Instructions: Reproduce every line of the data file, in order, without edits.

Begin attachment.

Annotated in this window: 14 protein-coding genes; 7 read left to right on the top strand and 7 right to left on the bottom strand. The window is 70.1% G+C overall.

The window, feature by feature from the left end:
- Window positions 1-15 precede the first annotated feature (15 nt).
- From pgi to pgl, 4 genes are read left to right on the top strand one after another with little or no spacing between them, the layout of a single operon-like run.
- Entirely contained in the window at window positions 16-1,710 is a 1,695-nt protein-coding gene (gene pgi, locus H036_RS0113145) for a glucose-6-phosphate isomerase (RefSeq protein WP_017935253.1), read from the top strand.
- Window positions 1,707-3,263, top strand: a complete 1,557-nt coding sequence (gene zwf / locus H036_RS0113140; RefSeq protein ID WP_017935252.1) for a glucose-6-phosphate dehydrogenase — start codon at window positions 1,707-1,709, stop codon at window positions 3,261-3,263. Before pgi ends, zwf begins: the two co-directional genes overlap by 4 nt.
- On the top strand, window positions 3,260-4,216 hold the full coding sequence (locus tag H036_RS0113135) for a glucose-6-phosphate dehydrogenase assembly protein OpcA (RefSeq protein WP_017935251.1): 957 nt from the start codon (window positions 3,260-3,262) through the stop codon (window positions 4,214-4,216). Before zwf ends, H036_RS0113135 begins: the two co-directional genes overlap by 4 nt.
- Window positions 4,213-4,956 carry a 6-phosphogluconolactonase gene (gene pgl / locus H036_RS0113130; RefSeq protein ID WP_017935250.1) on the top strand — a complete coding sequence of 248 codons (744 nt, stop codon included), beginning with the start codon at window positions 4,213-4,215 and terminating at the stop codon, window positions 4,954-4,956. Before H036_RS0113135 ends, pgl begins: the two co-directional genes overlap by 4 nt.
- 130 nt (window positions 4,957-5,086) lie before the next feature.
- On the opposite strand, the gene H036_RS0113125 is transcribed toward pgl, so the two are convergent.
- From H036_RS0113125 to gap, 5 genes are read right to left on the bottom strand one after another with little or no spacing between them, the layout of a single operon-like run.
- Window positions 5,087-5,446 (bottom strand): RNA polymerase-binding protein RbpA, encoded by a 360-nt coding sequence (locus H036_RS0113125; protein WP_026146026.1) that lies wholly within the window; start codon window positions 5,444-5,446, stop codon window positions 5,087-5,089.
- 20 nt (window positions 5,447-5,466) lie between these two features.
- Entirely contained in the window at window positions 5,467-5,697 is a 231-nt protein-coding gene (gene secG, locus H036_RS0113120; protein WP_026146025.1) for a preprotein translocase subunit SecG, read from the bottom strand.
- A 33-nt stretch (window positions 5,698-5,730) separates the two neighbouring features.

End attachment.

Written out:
Annotated in this window: 14 protein-coding genes; 7 read left to right on the top strand and 7 right to left on the bottom strand. The window is 70.1% G+C overall.

The window, feature by feature from the left end:
- Window positions 1-15 precede the first annotated feature (15 nt).
- From pgi to pgl, 4 genes are read left to right on the top strand one after another with little or no spacing between them, the layout of a single operon-like run.
- Entirely contained in the window at window positions 16-1,710 is a 1,695-nt protein-coding gene (gene pgi, locus H036_RS0113145) for a glucose-6-phosphate isomerase (RefSeq protein WP_017935253.1), read from the top strand.
- Window positions 1,707-3,263, top strand: a complete 1,557-nt coding sequence (gene zwf / locus H036_RS0113140; RefSeq protein ID WP_017935252.1) for a glucose-6-phosphate dehydrogenase — start codon at window positions 1,707-1,709, stop codon at window positions 3,261-3,263. Before pgi ends, zwf begins: the two co-directional genes overlap by 4 nt.
- On the top strand, window positions 3,260-4,216 hold the full coding sequence (locus tag H036_RS0113135) for a glucose-6-phosphate dehydrogenase assembly protein OpcA (RefSeq protein WP_017935251.1): 957 nt from the start codon (window positions 3,260-3,262) through the stop codon (window positions 4,214-4,216). Before zwf ends, H036_RS0113135 begins: the two co-directional genes overlap by 4 nt.
- Window positions 4,213-4,956 carry a 6-phosphogluconolactonase gene (gene pgl / locus H036_RS0113130; RefSeq protein ID WP_017935250.1) on the top strand — a complete coding sequence of 248 codons (744 nt, stop codon included), beginning with the start codon at window positions 4,213-4,215 and terminating at the stop codon, window positions 4,954-4,956. Before H036_RS0113135 ends, pgl begins: the two co-directional genes overlap by 4 nt.
- 130 nt (window positions 4,957-5,086) lie before the next feature.
- On the opposite strand, the gene H036_RS0113125 is transcribed toward pgl, so the two are convergent.
- From H036_RS0113125 to gap, 5 genes are read right to left on the bottom strand one after another with little or no spacing between them, the layout of a single operon-like run.
- Window positions 5,087-5,446 (bottom strand): RNA polymerase-binding protein RbpA, encoded by a 360-nt coding sequence (locus H036_RS0113125; protein WP_026146026.1) that lies wholly within the window; start codon window positions 5,444-5,446, stop codon window positions 5,087-5,089.
- 20 nt (window positions 5,447-5,466) lie between these two features.
- Entirely contained in the window at window positions 5,467-5,697 is a 231-nt protein-coding gene (gene secG, locus H036_RS0113120; protein WP_026146025.1) for a preprotein translocase subunit SecG, read from the bottom strand.
- A 33-nt stretch (window positions 5,698-5,730) separates the two neighbouring features.